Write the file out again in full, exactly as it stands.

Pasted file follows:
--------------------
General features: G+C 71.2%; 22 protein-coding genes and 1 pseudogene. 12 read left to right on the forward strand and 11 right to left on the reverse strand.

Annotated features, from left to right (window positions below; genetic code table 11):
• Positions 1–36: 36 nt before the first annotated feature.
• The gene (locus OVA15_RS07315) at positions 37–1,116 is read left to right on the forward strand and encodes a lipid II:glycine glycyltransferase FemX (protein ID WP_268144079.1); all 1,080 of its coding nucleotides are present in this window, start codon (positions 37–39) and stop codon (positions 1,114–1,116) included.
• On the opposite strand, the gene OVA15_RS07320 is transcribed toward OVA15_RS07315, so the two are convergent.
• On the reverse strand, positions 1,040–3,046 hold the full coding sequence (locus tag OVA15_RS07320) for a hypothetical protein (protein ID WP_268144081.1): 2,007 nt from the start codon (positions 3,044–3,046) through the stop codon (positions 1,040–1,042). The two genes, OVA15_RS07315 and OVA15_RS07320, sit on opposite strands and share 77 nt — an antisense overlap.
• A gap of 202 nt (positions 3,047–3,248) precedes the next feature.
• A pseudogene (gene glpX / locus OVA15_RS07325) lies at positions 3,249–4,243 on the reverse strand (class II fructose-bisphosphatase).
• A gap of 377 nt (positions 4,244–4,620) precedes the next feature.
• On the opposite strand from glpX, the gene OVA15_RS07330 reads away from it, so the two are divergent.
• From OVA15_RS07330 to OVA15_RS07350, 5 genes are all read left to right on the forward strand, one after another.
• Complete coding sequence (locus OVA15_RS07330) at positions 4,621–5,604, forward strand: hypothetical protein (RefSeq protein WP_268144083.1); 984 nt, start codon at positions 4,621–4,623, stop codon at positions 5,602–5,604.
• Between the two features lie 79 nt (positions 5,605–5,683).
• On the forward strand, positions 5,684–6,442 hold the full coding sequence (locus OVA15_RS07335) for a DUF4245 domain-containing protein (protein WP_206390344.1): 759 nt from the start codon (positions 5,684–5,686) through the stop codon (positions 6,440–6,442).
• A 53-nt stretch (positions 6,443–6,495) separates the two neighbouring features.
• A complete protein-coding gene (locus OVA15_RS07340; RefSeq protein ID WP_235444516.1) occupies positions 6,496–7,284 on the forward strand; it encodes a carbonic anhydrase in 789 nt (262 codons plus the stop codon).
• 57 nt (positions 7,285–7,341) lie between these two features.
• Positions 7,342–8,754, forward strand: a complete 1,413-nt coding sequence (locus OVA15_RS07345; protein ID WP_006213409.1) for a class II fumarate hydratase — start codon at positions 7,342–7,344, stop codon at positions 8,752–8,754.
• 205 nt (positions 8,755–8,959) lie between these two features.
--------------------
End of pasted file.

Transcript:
General features: G+C 71.2%; 22 protein-coding genes and 1 pseudogene. 12 read left to right on the forward strand and 11 right to left on the reverse strand.

Annotated features, from left to right (window positions below; genetic code table 11):
• Positions 1–36: 36 nt before the first annotated feature.
• The gene (locus OVA15_RS07315) at positions 37–1,116 is read left to right on the forward strand and encodes a lipid II:glycine glycyltransferase FemX (protein ID WP_268144079.1); all 1,080 of its coding nucleotides are present in this window, start codon (positions 37–39) and stop codon (positions 1,114–1,116) included.
• On the opposite strand, the gene OVA15_RS07320 is transcribed toward OVA15_RS07315, so the two are convergent.
• On the reverse strand, positions 1,040–3,046 hold the full coding sequence (locus tag OVA15_RS07320) for a hypothetical protein (protein ID WP_268144081.1): 2,007 nt from the start codon (positions 3,044–3,046) through the stop codon (positions 1,040–1,042). The two genes, OVA15_RS07315 and OVA15_RS07320, sit on opposite strands and share 77 nt — an antisense overlap.
• A gap of 202 nt (positions 3,047–3,248) precedes the next feature.
• A pseudogene (gene glpX / locus OVA15_RS07325) lies at positions 3,249–4,243 on the reverse strand (class II fructose-bisphosphatase).
• A gap of 377 nt (positions 4,244–4,620) precedes the next feature.
• On the opposite strand from glpX, the gene OVA15_RS07330 reads away from it, so the two are divergent.
• From OVA15_RS07330 to OVA15_RS07350, 5 genes are all read left to right on the forward strand, one after another.
• Complete coding sequence (locus OVA15_RS07330) at positions 4,621–5,604, forward strand: hypothetical protein (RefSeq protein WP_268144083.1); 984 nt, start codon at positions 4,621–4,623, stop codon at positions 5,602–5,604.
• Between the two features lie 79 nt (positions 5,605–5,683).
• On the forward strand, positions 5,684–6,442 hold the full coding sequence (locus OVA15_RS07335) for a DUF4245 domain-containing protein (protein WP_206390344.1): 759 nt from the start codon (positions 5,684–5,686) through the stop codon (positions 6,440–6,442).
• A 53-nt stretch (positions 6,443–6,495) separates the two neighbouring features.
• A complete protein-coding gene (locus OVA15_RS07340; RefSeq protein ID WP_235444516.1) occupies positions 6,496–7,284 on the forward strand; it encodes a carbonic anhydrase in 789 nt (262 codons plus the stop codon).
• 57 nt (positions 7,285–7,341) lie between these two features.
• Positions 7,342–8,754, forward strand: a complete 1,413-nt coding sequence (locus OVA15_RS07345; protein ID WP_006213409.1) for a class II fumarate hydratase — start codon at positions 7,342–7,344, stop codon at positions 8,752–8,754.
• 205 nt (positions 8,755–8,959) lie between these two features.